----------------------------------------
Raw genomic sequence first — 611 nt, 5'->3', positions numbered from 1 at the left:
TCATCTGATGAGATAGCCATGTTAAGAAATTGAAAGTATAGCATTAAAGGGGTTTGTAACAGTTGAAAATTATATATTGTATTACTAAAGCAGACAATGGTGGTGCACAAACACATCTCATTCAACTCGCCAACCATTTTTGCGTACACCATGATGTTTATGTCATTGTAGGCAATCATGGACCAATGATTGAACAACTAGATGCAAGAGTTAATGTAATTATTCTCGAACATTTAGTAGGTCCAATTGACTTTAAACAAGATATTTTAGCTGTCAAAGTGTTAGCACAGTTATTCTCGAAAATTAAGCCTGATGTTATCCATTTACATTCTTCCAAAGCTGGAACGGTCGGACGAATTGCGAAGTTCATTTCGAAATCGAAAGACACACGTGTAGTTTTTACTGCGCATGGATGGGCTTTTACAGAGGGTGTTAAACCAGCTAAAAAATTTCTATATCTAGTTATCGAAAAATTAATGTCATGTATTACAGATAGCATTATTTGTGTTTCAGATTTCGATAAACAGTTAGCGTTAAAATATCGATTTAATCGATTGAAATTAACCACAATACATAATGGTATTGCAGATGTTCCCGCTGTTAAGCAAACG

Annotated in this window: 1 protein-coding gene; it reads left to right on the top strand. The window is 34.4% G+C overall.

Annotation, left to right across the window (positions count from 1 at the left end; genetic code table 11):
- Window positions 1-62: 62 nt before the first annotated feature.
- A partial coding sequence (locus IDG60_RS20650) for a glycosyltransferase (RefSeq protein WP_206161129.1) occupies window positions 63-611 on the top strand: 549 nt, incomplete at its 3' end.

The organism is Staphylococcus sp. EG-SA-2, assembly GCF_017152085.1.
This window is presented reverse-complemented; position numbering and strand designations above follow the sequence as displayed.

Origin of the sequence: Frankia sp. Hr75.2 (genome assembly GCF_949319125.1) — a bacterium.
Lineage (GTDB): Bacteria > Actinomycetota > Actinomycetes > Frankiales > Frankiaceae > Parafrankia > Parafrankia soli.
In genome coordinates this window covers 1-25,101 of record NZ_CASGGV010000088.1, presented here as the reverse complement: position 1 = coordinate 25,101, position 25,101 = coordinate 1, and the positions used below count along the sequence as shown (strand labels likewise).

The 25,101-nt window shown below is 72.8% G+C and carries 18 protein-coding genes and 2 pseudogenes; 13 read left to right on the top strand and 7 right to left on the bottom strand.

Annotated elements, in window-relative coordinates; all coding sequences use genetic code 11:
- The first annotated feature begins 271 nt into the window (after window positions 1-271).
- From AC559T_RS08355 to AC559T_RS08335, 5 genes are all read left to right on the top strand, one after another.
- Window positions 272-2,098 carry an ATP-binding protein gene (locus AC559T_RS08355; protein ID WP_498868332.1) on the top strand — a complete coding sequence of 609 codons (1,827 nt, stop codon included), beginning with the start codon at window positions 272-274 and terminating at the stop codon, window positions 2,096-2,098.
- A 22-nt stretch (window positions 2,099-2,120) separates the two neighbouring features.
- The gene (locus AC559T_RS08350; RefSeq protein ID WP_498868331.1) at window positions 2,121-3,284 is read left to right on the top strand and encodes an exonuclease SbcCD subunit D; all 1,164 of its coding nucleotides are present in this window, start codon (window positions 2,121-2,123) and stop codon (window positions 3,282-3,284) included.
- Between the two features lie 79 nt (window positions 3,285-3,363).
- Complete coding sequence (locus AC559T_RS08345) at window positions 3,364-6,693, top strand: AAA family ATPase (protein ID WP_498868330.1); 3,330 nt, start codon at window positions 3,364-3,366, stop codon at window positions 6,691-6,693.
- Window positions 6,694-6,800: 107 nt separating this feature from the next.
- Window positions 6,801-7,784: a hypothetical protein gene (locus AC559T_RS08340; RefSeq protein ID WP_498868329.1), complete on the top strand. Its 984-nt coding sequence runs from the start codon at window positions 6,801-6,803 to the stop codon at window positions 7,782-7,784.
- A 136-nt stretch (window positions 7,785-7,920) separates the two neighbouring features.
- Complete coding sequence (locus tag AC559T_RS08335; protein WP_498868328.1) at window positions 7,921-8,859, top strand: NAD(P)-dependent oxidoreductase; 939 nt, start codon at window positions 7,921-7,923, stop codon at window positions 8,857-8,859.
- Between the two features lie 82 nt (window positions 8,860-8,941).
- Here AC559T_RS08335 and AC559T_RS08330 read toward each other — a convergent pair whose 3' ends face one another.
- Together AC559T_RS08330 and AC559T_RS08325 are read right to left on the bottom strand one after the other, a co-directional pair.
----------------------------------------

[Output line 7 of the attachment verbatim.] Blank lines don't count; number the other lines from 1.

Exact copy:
The organism is Staphylococcus sp. EG-SA-2, assembly GCF_017152085.1.